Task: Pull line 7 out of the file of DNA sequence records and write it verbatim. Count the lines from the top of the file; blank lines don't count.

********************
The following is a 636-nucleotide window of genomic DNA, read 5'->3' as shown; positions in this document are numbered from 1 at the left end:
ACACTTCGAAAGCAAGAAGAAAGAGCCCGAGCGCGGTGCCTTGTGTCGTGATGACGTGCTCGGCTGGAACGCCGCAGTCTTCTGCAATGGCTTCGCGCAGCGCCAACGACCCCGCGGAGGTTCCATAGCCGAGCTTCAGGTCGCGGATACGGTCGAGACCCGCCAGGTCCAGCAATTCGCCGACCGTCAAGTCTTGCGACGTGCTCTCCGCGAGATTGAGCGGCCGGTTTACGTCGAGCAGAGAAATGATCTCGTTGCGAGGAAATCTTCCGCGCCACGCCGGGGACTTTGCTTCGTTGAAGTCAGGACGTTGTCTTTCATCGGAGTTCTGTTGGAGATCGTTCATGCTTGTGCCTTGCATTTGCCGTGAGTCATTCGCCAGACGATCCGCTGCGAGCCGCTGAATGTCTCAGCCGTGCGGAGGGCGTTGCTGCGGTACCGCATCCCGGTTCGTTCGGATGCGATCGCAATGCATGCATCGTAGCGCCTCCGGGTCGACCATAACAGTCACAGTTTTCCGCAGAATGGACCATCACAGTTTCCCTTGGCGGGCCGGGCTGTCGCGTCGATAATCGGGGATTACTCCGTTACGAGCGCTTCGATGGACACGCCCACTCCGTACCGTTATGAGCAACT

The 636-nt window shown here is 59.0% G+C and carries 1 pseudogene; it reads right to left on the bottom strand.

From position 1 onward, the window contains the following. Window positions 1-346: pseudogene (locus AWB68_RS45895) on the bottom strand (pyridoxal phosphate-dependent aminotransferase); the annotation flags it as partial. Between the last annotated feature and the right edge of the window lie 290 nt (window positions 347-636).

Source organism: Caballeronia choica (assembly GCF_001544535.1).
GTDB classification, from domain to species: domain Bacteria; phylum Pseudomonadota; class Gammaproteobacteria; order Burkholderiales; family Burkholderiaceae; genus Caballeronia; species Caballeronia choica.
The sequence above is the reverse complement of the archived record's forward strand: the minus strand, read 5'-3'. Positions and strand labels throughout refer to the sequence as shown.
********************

The sequence above is the reverse complement of the archived record's forward strand: the minus strand, read 5'-3'. Positions and strand labels throughout refer to the sequence as shown.